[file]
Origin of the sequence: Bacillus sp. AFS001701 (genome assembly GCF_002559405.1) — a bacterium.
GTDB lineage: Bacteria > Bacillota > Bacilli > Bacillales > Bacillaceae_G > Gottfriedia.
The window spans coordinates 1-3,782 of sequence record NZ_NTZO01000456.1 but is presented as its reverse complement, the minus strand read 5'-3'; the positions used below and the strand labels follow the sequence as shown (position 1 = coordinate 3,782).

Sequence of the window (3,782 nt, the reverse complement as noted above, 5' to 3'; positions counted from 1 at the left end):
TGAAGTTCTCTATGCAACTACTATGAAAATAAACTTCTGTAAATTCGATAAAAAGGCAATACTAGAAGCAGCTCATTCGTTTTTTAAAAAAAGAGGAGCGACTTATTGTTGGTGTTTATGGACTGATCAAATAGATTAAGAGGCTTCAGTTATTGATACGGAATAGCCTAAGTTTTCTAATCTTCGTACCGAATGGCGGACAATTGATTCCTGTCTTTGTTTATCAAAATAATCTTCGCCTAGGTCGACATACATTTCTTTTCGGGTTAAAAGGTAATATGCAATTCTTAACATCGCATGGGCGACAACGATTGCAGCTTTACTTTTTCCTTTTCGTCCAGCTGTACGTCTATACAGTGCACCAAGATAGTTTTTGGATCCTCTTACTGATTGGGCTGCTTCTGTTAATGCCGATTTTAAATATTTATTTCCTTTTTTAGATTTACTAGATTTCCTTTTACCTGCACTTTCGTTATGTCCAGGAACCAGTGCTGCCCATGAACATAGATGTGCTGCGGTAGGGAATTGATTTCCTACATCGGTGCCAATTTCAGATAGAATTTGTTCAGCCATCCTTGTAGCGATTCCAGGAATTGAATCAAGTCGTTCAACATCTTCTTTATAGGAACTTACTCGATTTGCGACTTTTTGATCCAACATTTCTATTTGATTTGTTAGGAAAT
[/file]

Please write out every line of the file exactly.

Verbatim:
Origin of the sequence: Bacillus sp. AFS001701 (genome assembly GCF_002559405.1) — a bacterium.
GTDB lineage: Bacteria > Bacillota > Bacilli > Bacillales > Bacillaceae_G > Gottfriedia.
The window spans coordinates 1-3,782 of sequence record NZ_NTZO01000456.1 but is presented as its reverse complement, the minus strand read 5'-3'; the positions used below and the strand labels follow the sequence as shown (position 1 = coordinate 3,782).

Sequence of the window (3,782 nt, the reverse complement as noted above, 5' to 3'; positions counted from 1 at the left end):
TGAAGTTCTCTATGCAACTACTATGAAAATAAACTTCTGTAAATTCGATAAAAAGGCAATACTAGAAGCAGCTCATTCGTTTTTTAAAAAAAGAGGAGCGACTTATTGTTGGTGTTTATGGACTGATCAAATAGATTAAGAGGCTTCAGTTATTGATACGGAATAGCCTAAGTTTTCTAATCTTCGTACCGAATGGCGGACAATTGATTCCTGTCTTTGTTTATCAAAATAATCTTCGCCTAGGTCGACATACATTTCTTTTCGGGTTAAAAGGTAATATGCAATTCTTAACATCGCATGGGCGACAACGATTGCAGCTTTACTTTTTCCTTTTCGTCCAGCTGTACGTCTATACAGTGCACCAAGATAGTTTTTGGATCCTCTTACTGATTGGGCTGCTTCTGTTAATGCCGATTTTAAATATTTATTTCCTTTTTTAGATTTACTAGATTTCCTTTTACCTGCACTTTCGTTATGTCCAGGAACCAGTGCTGCCCATGAACATAGATGTGCTGCGGTAGGGAATTGATTTCCTACATCGGTGCCAATTTCAGATAGAATTTGTTCAGCCATCCTTGTAGCGATTCCAGGAATTGAATCAAGTCGTTCAACATCTTCTTTATAGGAACTTACTCGATTTGCGACTTTTTGATCCAACATTTCTATTTGATTTGTTAGGAAAT